Females: associated with home

Representations: Masculinity

Categories for fixed vs. varied identities
Complex male role model often lacking in the
Traditional masculinity: aggression, competition,
domination as portrayed in mens magazines
Cross-dressing films

Representation of Class

Peoples desire to be perceived as middle

class by adopting class markers of dress,
language, social practices

Representations of working-class

White trash

Representations of Race

Power of white hegemony in film/media

Gramscis theory of hegemony
Predominating control/portrayal of whites
People of color not shown as subservient and not
engaging in human/complex practices
Blaxploitation films perpetuated stereotypes
Blacks still portrayed as criminals/ sex slaves as
deviating from a white moral code system

Representations of the Other

Representations of the Other reflect the

operations of power
Said, Orientalism: representations of the
Orient from a European perspective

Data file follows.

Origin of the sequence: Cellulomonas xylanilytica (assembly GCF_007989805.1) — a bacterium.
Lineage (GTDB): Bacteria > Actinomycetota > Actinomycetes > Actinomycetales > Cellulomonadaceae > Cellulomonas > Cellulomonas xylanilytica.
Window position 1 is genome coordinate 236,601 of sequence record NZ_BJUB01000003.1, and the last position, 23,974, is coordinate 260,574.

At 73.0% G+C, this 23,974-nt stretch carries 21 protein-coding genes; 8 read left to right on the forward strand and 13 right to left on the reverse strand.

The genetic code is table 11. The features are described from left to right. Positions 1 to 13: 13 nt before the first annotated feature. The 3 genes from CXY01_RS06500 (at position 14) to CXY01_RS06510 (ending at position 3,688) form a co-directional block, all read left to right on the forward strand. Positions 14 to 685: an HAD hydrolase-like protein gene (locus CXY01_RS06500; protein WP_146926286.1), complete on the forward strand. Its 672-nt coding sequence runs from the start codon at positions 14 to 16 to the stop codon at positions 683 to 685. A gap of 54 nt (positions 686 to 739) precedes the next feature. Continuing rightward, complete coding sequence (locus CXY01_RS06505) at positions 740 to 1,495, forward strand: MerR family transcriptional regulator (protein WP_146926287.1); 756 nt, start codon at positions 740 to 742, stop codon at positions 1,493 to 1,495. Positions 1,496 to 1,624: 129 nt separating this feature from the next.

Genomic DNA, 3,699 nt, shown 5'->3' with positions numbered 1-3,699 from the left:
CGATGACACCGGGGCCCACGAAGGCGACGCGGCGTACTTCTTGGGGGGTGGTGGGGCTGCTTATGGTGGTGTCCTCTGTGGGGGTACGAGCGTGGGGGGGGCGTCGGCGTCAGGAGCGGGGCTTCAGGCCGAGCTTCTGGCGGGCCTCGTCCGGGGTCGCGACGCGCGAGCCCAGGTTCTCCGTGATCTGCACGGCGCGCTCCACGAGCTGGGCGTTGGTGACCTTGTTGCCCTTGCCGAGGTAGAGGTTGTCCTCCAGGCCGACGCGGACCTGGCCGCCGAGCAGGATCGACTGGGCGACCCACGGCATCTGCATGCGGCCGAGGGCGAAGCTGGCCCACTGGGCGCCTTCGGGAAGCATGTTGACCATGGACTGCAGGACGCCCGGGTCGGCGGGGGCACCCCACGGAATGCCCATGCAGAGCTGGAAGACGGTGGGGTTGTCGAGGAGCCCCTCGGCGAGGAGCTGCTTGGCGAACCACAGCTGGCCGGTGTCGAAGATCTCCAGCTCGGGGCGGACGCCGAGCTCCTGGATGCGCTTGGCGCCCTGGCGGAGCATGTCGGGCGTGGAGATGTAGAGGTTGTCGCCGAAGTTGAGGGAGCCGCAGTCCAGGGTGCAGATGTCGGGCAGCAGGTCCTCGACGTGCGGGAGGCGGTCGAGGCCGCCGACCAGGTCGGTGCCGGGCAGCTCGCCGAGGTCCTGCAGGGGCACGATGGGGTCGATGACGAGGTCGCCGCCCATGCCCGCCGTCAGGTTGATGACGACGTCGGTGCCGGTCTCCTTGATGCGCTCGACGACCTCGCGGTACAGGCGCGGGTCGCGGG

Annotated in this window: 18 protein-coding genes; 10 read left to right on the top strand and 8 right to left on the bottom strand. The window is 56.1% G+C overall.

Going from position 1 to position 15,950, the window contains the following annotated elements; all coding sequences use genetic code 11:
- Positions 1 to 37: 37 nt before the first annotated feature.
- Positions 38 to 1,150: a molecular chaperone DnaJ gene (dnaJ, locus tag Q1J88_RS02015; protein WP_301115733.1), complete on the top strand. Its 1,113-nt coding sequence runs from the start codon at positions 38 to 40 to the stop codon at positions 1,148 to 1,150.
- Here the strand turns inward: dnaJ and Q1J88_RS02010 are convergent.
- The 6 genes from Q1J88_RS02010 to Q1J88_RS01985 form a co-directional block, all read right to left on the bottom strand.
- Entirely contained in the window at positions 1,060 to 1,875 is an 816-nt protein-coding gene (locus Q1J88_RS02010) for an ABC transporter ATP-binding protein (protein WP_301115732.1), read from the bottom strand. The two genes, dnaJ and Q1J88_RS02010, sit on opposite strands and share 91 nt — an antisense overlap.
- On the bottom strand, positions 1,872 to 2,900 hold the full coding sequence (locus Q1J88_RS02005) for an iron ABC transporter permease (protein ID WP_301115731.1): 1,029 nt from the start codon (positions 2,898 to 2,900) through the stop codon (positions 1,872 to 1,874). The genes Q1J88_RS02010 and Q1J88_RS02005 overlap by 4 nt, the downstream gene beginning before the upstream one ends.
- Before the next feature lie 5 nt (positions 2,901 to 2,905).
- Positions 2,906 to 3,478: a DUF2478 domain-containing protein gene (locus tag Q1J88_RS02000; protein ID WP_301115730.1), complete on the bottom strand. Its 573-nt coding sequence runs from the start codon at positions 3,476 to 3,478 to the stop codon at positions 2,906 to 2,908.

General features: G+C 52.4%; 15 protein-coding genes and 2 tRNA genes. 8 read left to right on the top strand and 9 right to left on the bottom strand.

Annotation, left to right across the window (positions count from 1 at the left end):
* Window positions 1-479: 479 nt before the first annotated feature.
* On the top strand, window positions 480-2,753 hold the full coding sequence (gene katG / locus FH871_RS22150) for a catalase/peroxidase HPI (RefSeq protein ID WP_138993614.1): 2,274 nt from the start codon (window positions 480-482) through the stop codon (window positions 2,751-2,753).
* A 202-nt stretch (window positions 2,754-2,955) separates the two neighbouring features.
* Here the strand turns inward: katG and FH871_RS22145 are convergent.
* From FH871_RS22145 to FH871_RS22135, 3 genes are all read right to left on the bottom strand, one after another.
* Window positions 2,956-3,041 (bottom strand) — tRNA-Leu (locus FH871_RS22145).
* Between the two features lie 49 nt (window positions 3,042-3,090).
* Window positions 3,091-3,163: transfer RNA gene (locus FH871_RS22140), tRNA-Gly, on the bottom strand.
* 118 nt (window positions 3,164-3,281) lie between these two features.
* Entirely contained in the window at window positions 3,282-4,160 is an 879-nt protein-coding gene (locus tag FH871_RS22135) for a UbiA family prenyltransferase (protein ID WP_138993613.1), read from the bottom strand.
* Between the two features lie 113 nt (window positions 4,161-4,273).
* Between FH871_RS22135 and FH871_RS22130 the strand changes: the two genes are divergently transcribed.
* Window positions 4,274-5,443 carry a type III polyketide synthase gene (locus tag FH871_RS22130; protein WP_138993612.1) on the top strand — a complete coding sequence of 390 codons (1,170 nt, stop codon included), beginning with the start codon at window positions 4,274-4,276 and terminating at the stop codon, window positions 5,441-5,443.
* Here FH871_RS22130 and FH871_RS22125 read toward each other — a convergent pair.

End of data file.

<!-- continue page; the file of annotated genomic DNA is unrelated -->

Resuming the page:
Orient as backward, mysterious, deviant

Presupposes European superiority

Media representations of gays as different

Representation and age

Representations of elderly as out-oftouch and dependent

Example: Grandpa on The Simpsons

Representations of adolescents as self-indulgent and

Example: the Goonies

Representation of urban vs.

suburban worlds

Representations of urban worlds as

dangerous, crime-ridden, poor

Representations of suburbia as bucolic,

safe escape from urban world
Or, representation of suburbia as
shallow, conformist, uniform cooker
cutter world

Representation and
Young children are socialized to become
consumers at an early age
Portrayal of consumers/TV viewers as
modeling modes of consumption

Consumerism and Game


Portrayal of products as valued prizes

Models/sexuality linked to prizes
Wheel of Fortune as life

Life as represented as a game involving

luck/ skill leading to fortune
Life as having winners and losers

Critical analysis techniques

Select a certain topic or phenomenon

Find different representations of this
topic/phenomenon in magazines, TV,
newspapers, literature, Web sites
Note patterns in these representations

Note similarities in portrayals/images

Identify instances of stereotyping or